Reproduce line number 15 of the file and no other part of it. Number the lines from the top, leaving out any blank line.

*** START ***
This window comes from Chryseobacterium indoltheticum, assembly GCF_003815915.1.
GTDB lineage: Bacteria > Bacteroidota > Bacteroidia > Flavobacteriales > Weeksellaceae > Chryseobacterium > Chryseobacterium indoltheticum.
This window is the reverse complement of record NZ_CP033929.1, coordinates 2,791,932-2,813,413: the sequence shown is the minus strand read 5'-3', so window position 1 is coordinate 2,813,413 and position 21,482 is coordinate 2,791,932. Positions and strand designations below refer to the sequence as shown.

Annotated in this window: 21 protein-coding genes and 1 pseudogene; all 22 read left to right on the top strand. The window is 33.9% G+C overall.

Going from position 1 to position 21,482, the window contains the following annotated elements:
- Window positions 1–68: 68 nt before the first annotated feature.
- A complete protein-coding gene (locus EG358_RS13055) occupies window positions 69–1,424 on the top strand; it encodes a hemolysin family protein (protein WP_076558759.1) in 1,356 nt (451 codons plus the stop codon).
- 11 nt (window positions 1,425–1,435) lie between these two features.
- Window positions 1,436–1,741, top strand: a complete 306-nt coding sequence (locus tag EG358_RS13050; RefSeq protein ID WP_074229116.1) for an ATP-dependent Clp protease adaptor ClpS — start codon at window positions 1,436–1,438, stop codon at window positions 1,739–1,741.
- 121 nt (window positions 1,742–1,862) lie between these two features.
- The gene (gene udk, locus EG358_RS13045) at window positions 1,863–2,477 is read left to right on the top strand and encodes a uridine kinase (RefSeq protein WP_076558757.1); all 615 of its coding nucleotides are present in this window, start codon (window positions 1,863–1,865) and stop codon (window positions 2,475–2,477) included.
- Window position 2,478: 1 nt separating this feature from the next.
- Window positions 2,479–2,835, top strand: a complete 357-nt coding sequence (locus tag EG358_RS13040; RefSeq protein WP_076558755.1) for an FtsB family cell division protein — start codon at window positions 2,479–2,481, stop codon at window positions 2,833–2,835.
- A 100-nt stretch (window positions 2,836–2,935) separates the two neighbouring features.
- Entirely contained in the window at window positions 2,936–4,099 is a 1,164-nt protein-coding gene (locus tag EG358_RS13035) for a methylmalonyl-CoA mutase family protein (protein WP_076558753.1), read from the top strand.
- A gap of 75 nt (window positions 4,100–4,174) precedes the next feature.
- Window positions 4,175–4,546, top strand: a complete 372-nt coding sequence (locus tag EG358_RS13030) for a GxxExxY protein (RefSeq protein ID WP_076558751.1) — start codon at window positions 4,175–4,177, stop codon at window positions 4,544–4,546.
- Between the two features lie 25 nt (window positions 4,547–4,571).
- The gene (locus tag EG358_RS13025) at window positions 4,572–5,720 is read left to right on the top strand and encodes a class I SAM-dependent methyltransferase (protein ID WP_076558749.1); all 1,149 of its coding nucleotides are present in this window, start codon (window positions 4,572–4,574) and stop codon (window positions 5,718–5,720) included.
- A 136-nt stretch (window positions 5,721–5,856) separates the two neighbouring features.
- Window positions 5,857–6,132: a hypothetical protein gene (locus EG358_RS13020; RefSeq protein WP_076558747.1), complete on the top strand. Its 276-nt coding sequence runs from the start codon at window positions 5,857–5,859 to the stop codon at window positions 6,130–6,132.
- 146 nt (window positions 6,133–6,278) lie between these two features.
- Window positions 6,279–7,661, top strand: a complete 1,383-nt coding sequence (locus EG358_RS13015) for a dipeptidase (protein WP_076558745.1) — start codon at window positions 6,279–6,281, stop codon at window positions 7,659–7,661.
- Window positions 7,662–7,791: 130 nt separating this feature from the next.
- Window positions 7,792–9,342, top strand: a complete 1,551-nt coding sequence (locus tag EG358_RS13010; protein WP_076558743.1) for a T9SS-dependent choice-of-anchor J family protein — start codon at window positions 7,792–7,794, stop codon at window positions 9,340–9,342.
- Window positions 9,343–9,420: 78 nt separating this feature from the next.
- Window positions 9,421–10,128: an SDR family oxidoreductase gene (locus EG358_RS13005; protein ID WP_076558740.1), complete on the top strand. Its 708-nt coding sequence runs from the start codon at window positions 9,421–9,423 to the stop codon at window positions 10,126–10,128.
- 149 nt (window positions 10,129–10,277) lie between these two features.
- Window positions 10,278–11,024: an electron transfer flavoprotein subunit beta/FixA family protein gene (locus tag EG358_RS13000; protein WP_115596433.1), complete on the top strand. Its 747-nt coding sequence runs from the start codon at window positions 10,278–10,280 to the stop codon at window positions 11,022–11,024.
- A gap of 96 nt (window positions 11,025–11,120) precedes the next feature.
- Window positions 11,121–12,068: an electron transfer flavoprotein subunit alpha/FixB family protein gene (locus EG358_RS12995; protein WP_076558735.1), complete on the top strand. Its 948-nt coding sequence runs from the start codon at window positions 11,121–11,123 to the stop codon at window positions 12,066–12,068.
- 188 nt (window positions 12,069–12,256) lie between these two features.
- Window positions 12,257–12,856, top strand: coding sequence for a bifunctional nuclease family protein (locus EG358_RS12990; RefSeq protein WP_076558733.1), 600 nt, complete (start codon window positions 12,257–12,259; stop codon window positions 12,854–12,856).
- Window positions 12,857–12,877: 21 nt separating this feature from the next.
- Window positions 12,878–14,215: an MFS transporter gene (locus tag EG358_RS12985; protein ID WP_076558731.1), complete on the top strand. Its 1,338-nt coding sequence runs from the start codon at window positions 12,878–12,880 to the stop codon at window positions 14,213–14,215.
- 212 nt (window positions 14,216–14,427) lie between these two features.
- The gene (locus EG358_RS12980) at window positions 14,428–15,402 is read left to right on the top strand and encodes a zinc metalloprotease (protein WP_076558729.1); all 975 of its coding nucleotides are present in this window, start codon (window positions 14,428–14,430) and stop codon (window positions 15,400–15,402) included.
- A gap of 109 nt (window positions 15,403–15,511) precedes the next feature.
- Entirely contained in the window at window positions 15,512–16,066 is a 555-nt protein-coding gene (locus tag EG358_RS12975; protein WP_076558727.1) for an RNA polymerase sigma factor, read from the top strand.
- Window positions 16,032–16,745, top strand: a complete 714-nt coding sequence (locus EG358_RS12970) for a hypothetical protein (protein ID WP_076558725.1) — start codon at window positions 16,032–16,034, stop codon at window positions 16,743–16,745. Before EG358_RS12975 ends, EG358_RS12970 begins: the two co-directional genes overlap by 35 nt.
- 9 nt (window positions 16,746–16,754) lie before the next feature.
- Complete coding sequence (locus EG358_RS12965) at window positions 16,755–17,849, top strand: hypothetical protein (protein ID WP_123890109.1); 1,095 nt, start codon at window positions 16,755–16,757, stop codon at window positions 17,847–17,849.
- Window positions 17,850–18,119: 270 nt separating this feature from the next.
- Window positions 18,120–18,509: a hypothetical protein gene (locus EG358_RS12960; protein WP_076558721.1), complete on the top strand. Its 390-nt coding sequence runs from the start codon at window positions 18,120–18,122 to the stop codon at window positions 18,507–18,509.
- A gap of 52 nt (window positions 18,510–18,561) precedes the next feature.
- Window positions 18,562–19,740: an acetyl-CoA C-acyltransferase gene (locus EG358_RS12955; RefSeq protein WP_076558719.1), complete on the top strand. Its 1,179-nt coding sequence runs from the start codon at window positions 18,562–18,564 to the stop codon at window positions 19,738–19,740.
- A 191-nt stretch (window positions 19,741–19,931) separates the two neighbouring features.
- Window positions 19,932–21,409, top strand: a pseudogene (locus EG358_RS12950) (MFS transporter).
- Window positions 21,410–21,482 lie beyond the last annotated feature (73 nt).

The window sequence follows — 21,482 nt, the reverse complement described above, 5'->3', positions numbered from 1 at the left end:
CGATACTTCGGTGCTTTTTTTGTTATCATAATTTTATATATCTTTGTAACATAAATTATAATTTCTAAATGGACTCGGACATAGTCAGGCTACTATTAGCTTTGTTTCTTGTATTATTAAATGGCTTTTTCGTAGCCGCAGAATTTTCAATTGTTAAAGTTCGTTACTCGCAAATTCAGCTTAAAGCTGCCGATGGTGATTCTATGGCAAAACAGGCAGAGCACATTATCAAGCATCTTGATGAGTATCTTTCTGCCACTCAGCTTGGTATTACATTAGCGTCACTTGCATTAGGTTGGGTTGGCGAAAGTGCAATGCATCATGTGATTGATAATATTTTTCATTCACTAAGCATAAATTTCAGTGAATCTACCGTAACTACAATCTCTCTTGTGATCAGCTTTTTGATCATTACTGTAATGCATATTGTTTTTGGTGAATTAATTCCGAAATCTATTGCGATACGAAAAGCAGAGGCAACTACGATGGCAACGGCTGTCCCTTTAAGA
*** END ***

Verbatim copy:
- Entirely contained in the window at window positions 2,936–4,099 is a 1,164-nt protein-coding gene (locus tag EG358_RS13035) for a methylmalonyl-CoA mutase family protein (protein WP_076558753.1), read from the top strand.